Memphis sanitation ‘I Am a Man’ workers receive Vanguard award to at 49th NAACP Image Awards

National Civil Rights Museum

The surviving 1968 sanitation workers – some of them are still on the job – were presented with the prestigious NAACP Vanguard Award in conjunction with the 49th NAACP Image Awards at the historic Lorraine Motel in Memphis, TN, now the site of the National Civil Rights Museum.

This honor is presented in recognition of the groundbreaking work that has increased understanding and awareness of racial and social issues. Previous honorees include Clive Davis, Wyclef Jean, Tyler Perry, Russell Simmons, Aretha Franklin, Stanley Kramer, Steven Spielberg, and George Lucas.

“It is a rare privilege for the NAACP to present our Vanguard Award to outstanding trailblazing individuals who gave voice and projected attention to the struggle for racial and economic justice,” stated Leon W. Russell, Chairman of the NAACP National Board of Directors. “50 years after the 1968 Memphis Sanitation Workers Strike, the NAACP continues the fight to ensure living wages, health care benefits, and job safety. I am personally inspired by their individual and collective activism. The NAACP is proud to honor all surviving sanitation workers.”

On April 3, 1968, Dr. King stood in the pulpit of Mason Temple in Memphis and delivered the prophetic “Mountaintop Speech.” He addressed a sanctuary overflowing with community members and African American sanitation workers – members of AFSCME Local 1733 – whose strike for dignity and respect grew into a pivotal moment in the Civil Rights Movement. Less than 24 hours later, he was tragically assassinated. April 2018 marks the 50th anniversary of The Mountaintop Speech, Dr. King’s death, and the Memphis sanitation workers’ strike.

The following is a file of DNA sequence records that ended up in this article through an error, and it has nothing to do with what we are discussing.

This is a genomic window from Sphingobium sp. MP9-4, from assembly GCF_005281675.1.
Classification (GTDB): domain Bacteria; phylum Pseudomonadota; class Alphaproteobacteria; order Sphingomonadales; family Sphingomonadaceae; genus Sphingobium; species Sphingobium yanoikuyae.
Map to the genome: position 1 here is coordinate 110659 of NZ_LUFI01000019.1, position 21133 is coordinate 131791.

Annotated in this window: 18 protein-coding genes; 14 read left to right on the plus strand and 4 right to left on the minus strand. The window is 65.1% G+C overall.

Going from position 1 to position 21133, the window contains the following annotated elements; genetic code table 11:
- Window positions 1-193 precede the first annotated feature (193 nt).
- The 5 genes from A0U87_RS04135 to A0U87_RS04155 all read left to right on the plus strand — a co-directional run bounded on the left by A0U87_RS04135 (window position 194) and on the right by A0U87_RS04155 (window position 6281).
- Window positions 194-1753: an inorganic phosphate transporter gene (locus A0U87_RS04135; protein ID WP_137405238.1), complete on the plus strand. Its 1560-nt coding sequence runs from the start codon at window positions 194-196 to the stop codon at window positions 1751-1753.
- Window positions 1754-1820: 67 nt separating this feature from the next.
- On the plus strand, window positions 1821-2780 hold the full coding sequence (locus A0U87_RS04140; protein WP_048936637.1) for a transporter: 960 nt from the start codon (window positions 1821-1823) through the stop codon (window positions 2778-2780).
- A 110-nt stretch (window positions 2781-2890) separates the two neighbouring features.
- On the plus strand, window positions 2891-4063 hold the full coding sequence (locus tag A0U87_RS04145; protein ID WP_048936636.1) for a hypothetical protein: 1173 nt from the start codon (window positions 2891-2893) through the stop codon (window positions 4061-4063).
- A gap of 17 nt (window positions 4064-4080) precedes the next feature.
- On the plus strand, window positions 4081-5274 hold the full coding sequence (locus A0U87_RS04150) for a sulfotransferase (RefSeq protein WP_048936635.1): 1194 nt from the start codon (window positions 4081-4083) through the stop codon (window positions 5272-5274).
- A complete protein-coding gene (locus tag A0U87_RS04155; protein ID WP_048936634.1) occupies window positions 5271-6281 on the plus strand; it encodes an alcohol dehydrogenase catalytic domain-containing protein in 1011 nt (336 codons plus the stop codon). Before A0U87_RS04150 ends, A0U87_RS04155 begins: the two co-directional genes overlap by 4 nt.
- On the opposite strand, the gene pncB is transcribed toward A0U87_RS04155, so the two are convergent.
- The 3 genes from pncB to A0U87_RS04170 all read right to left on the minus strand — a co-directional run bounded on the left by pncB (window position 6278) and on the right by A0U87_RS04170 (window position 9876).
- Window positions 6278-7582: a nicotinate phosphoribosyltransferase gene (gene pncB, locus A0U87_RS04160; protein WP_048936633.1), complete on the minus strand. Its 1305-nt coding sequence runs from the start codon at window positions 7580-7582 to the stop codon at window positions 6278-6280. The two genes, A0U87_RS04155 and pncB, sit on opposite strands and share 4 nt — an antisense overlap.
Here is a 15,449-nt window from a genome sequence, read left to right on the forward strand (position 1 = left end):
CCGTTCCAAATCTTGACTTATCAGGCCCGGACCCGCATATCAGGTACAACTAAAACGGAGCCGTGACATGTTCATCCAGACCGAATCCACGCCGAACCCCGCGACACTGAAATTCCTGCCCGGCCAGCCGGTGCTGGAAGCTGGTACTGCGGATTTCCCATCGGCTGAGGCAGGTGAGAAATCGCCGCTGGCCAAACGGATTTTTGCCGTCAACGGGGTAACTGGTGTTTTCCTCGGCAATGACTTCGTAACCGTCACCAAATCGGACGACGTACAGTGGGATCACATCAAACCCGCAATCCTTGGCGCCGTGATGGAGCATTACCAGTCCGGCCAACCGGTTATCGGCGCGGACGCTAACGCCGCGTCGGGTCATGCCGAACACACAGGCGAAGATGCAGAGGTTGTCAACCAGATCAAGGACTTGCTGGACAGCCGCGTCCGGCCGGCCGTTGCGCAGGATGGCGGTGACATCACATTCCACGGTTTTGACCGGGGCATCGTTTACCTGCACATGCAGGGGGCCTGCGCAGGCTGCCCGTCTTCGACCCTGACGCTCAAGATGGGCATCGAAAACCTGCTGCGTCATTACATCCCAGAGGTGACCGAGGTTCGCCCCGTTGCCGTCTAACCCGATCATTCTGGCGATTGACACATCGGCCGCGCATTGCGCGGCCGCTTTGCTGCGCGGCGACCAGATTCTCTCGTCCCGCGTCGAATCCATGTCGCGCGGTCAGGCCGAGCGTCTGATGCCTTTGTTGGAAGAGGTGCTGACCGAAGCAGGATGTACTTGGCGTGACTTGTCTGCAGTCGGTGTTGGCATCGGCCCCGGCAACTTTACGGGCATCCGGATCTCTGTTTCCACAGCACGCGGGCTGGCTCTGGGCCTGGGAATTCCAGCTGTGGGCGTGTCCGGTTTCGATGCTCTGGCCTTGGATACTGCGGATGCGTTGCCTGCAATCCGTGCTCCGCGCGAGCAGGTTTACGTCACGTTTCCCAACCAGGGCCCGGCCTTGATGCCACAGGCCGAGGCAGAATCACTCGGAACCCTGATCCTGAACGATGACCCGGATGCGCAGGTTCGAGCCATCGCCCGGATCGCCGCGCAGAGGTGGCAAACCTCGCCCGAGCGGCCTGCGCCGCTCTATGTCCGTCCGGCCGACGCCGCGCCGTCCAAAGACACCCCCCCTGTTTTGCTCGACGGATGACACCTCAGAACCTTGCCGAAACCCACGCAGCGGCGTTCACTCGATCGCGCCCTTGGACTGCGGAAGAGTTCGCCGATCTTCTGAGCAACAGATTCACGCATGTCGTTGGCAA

“Despite threats to their lives and livelihoods, the sanitation workers made the brave decision to strike, armed with the simple, powerful slogan, ‘I Am a Man’,” said Derrick Johnson, NAACP president and CEO. “They knew the urgency of their demand for dignity and justice, but little did they know how relevant their peaceful protest would remain come 2018. It is now up to us to confront modern-day challenges to civil rights with the same courage and determination. The NAACP is honored to present the Vanguard Award to the surviving sanitation workers for their fight for racial and economic justice. We are inspired by their individual and collective activism.

On April 4, 2018, all eyes will turn to Memphis, Tennessee and the National Civil Rights Museum to remember the tragic event that occurred 50 years prior. Our nation’s greatest peacemaker was snatched from us by a sniper’s bullet. That shot would reverberate throughout the world, and on April 4, 2018, the world remembers the event that occurred at approximately 6:01 p.m. CT. The National Civil Rights Museum wants to help the world reflect, not linger on the past, and use
that horrific event to propel us forward. MLK50: Where Do We Go From Here? is the theme for the year-long commemoration of Dr. King’s assassination. This was the title of Dr. King’s final book as well as the title of the speech he delivered August 16, 1967 at the Southern Christian Leadership Conference.

“In 2018, our desire is not simply to reflect and recount the history, but to connect the history to contemporary issues. The theme is most appropriate for this commemoration, to focus on making a positive impact on the future. The sub-themes for the events will be poverty/economic equity, education, justice and nonviolence,” said National Civil Rights Museum President Terri Freeman. “Over the course of 50 weeks, we’ll send individuals that take the MLK50 Pledge – A Call to Peace and Action – 50 achievable actions that realize Dr. King’s legacy of peace.” For more information, visit www.mlk50.civilrightsmuseum.org.

The two-hour live television special was the culmination of a day of volunteer service, citizen action, and celebration on the national holiday honoring the birthday of Dr. Martin Luther King, Jr.